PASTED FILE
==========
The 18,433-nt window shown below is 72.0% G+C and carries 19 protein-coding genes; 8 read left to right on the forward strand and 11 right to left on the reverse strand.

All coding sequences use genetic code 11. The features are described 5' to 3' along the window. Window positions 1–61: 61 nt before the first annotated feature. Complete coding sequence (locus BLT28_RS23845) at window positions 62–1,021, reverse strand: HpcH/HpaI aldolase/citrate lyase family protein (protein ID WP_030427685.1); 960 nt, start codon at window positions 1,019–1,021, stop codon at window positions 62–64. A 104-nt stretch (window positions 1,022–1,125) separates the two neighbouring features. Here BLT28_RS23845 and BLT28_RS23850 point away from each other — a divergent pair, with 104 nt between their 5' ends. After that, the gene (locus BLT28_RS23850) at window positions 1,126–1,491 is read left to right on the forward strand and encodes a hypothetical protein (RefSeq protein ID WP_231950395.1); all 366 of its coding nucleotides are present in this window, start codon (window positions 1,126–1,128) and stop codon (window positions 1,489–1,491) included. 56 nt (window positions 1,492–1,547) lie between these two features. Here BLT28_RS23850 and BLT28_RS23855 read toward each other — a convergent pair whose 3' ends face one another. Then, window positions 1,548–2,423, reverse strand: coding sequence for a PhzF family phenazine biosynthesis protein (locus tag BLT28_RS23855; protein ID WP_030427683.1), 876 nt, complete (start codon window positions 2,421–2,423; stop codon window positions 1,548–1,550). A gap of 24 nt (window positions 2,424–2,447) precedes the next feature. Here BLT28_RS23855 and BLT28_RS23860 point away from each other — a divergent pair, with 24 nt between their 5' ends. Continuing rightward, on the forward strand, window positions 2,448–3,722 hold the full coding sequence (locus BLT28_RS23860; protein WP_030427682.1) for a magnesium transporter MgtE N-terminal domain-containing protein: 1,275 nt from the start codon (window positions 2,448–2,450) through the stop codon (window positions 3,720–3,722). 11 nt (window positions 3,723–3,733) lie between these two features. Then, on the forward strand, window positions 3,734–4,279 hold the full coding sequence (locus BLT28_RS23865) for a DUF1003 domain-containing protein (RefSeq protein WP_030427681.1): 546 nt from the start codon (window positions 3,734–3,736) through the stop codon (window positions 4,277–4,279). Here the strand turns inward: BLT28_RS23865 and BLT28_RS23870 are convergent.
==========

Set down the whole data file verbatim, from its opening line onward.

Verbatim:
The 18,433-nt window shown below is 72.0% G+C and carries 19 protein-coding genes; 8 read left to right on the forward strand and 11 right to left on the reverse strand.

All coding sequences use genetic code 11. The features are described 5' to 3' along the window. Window positions 1–61: 61 nt before the first annotated feature. Complete coding sequence (locus BLT28_RS23845) at window positions 62–1,021, reverse strand: HpcH/HpaI aldolase/citrate lyase family protein (protein ID WP_030427685.1); 960 nt, start codon at window positions 1,019–1,021, stop codon at window positions 62–64. A 104-nt stretch (window positions 1,022–1,125) separates the two neighbouring features. Here BLT28_RS23845 and BLT28_RS23850 point away from each other — a divergent pair, with 104 nt between their 5' ends. After that, the gene (locus BLT28_RS23850) at window positions 1,126–1,491 is read left to right on the forward strand and encodes a hypothetical protein (RefSeq protein ID WP_231950395.1); all 366 of its coding nucleotides are present in this window, start codon (window positions 1,126–1,128) and stop codon (window positions 1,489–1,491) included. 56 nt (window positions 1,492–1,547) lie between these two features. Here BLT28_RS23850 and BLT28_RS23855 read toward each other — a convergent pair whose 3' ends face one another. Then, window positions 1,548–2,423, reverse strand: coding sequence for a PhzF family phenazine biosynthesis protein (locus tag BLT28_RS23855; protein ID WP_030427683.1), 876 nt, complete (start codon window positions 2,421–2,423; stop codon window positions 1,548–1,550). A gap of 24 nt (window positions 2,424–2,447) precedes the next feature. Here BLT28_RS23855 and BLT28_RS23860 point away from each other — a divergent pair, with 24 nt between their 5' ends. Continuing rightward, on the forward strand, window positions 2,448–3,722 hold the full coding sequence (locus BLT28_RS23860; protein WP_030427682.1) for a magnesium transporter MgtE N-terminal domain-containing protein: 1,275 nt from the start codon (window positions 2,448–2,450) through the stop codon (window positions 3,720–3,722). 11 nt (window positions 3,723–3,733) lie between these two features. Then, on the forward strand, window positions 3,734–4,279 hold the full coding sequence (locus BLT28_RS23865) for a DUF1003 domain-containing protein (RefSeq protein WP_030427681.1): 546 nt from the start codon (window positions 3,734–3,736) through the stop codon (window positions 4,277–4,279). Here the strand turns inward: BLT28_RS23865 and BLT28_RS23870 are convergent.